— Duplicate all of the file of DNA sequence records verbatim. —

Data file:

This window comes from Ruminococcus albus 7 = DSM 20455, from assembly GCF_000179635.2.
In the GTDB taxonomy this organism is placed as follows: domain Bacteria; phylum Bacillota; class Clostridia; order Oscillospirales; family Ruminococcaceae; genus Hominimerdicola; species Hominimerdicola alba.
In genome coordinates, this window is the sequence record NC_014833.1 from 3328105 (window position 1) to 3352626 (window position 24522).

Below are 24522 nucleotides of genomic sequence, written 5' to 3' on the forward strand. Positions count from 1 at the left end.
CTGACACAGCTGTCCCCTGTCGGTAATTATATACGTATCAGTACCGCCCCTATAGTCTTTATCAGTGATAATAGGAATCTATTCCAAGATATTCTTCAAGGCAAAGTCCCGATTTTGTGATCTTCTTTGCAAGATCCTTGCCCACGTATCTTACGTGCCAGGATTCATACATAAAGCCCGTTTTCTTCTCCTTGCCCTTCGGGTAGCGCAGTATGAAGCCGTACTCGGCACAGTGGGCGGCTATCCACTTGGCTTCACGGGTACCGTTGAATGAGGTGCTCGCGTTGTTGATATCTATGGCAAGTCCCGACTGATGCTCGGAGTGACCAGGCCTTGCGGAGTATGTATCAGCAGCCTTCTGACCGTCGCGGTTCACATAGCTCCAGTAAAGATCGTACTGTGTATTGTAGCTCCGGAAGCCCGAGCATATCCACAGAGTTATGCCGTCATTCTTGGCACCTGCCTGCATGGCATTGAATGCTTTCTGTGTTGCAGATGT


This window comes from Ruminococcus albus 7 = DSM 20455, from assembly GCF_000179635.2.
In the GTDB taxonomy this organism is placed as follows: domain Bacteria; phylum Bacillota; class Clostridia; order Oscillospirales; family Ruminococcaceae; genus Hominimerdicola; species Hominimerdicola alba.
In genome coordinates, this window is the sequence record NC_014833.1 from 3328105 (window position 1) to 3352626 (window position 24522).

Below are 24522 nucleotides of genomic sequence, written 5' to 3' on the forward strand. Positions count from 1 at the left end.
CTGACACAGCTGTCCCCTGTCGGTAATTATATACGTATCAGTACCGCCCCTATAGTCTTTATCAGTGATAATAGGAATCTATTCCAAGATATTCTTCAAGGCAAAGTCCCGATTTTGTGATCTTCTTTGCAAGATCCTTGCCCACGTATCTTACGTGCCAGGATTCATACATAAAGCCCGTTTTCTTCTCCTTGCCCTTCGGGTAGCGCAGTATGAAGCCGTACTCGGCACAGTGGGCGGCTATCCACTTGGCTTCACGGGTACCGTTGAATGAGGTGCTCGCGTTGTTGATATCTATGGCAAGTCCCGACTGATGCTCGGAGTGACCAGGCCTTGCGGAGTATGTATCAGCAGCCTTCTGACCGTCGCGGTTCACATAGCTCCAGTAAAGATCGTACTGTGTATTGTAGCTCCGGAAGCCCGAGCATATCCACAGAGTTATGCCGTCATTCTTGGCACCTGCCTGCATGGCATTGAATGCTTTCTGTGTTGCAGATGT